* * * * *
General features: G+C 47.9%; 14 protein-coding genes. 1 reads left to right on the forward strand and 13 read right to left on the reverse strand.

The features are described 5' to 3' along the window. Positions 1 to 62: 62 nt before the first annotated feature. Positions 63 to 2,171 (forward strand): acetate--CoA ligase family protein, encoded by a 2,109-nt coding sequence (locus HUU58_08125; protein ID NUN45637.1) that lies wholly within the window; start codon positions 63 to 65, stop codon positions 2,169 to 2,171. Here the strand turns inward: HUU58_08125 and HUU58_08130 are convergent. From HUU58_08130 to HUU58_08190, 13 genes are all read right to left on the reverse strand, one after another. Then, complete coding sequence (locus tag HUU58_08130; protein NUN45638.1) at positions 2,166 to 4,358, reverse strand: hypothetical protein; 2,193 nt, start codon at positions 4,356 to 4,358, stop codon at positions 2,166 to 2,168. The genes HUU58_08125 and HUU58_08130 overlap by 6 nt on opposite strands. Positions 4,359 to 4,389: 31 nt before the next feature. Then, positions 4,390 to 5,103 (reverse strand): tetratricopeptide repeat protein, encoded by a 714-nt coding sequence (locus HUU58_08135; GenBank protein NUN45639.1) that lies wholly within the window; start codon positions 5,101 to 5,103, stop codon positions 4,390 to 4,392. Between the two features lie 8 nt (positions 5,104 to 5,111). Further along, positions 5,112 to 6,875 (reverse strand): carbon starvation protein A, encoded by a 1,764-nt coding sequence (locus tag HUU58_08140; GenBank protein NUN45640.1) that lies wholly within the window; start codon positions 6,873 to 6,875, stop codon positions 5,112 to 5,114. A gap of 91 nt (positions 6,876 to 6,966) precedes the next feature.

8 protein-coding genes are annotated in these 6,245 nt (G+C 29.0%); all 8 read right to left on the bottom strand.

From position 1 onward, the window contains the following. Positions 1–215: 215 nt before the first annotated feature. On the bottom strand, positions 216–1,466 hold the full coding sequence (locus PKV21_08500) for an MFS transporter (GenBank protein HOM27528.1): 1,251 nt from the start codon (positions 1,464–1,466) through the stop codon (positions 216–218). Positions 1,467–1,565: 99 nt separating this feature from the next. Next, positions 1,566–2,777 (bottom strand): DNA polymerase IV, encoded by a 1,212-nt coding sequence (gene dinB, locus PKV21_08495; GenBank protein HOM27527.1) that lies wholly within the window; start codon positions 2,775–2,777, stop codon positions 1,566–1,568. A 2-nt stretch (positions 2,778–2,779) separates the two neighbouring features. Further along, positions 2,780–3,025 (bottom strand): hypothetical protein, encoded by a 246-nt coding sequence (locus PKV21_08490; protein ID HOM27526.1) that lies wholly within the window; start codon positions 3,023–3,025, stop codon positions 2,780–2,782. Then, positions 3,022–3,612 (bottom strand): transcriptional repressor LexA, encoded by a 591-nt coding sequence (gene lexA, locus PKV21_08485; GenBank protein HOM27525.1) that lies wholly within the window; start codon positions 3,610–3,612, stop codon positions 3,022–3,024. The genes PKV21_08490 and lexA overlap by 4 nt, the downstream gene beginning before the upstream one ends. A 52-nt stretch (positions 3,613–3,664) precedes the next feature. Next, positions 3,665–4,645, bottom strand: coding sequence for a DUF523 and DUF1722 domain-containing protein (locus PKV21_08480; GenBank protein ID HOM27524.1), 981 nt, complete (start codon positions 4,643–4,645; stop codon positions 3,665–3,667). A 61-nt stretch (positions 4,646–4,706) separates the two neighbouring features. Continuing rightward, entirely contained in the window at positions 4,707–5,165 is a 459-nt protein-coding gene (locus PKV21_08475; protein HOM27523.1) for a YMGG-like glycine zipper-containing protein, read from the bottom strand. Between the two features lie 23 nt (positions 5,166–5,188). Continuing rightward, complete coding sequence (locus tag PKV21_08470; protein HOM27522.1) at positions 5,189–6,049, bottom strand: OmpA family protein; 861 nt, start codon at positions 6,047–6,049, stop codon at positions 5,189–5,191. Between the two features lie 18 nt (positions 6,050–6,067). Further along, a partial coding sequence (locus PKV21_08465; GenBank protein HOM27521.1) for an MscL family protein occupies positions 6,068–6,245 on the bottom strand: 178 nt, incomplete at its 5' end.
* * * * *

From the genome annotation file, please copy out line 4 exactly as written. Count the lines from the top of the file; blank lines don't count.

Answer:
From position 1 onward, the window contains the following. Positions 1–215: 215 nt before the first annotated feature. On the bottom strand, positions 216–1,466 hold the full coding sequence (locus PKV21_08500) for an MFS transporter (GenBank protein HOM27528.1): 1,251 nt from the start codon (positions 1,464–1,466) through the stop codon (positions 216–218). Positions 1,467–1,565: 99 nt separating this feature from the next. Next, positions 1,566–2,777 (bottom strand): DNA polymerase IV, encoded by a 1,212-nt coding sequence (gene dinB, locus PKV21_08495; GenBank protein HOM27527.1) that lies wholly within the window; start codon positions 2,775–2,777, stop codon positions 1,566–1,568. A 2-nt stretch (positions 2,778–2,779) separates the two neighbouring features. Further along, positions 2,780–3,025 (bottom strand): hypothetical protein, encoded by a 246-nt coding sequence (locus PKV21_08490; protein ID HOM27526.1) that lies wholly within the window; start codon positions 3,023–3,025, stop codon positions 2,780–2,782. Then, positions 3,022–3,612 (bottom strand): transcriptional repressor LexA, encoded by a 591-nt coding sequence (gene lexA, locus PKV21_08485; GenBank protein HOM27525.1) that lies wholly within the window; start codon positions 3,610–3,612, stop codon positions 3,022–3,024. The genes PKV21_08490 and lexA overlap by 4 nt, the downstream gene beginning before the upstream one ends. A 52-nt stretch (positions 3,613–3,664) precedes the next feature. Next, positions 3,665–4,645, bottom strand: coding sequence for a DUF523 and DUF1722 domain-containing protein (locus PKV21_08480; GenBank protein ID HOM27524.1), 981 nt, complete (start codon positions 4,643–4,645; stop codon positions 3,665–3,667). A 61-nt stretch (positions 4,646–4,706) separates the two neighbouring features. Continuing rightward, entirely contained in the window at positions 4,707–5,165 is a 459-nt protein-coding gene (locus PKV21_08475; protein HOM27523.1) for a YMGG-like glycine zipper-containing protein, read from the bottom strand. Between the two features lie 23 nt (positions 5,166–5,188). Continuing rightward, complete coding sequence (locus tag PKV21_08470; protein HOM27522.1) at positions 5,189–6,049, bottom strand: OmpA family protein; 861 nt, start codon at positions 6,047–6,049, stop codon at positions 5,189–5,191. Between the two features lie 18 nt (positions 6,050–6,067). Further along, a partial coding sequence (locus PKV21_08465; GenBank protein HOM27521.1) for an MscL family protein occupies positions 6,068–6,245 on the bottom strand: 178 nt, incomplete at its 5' end.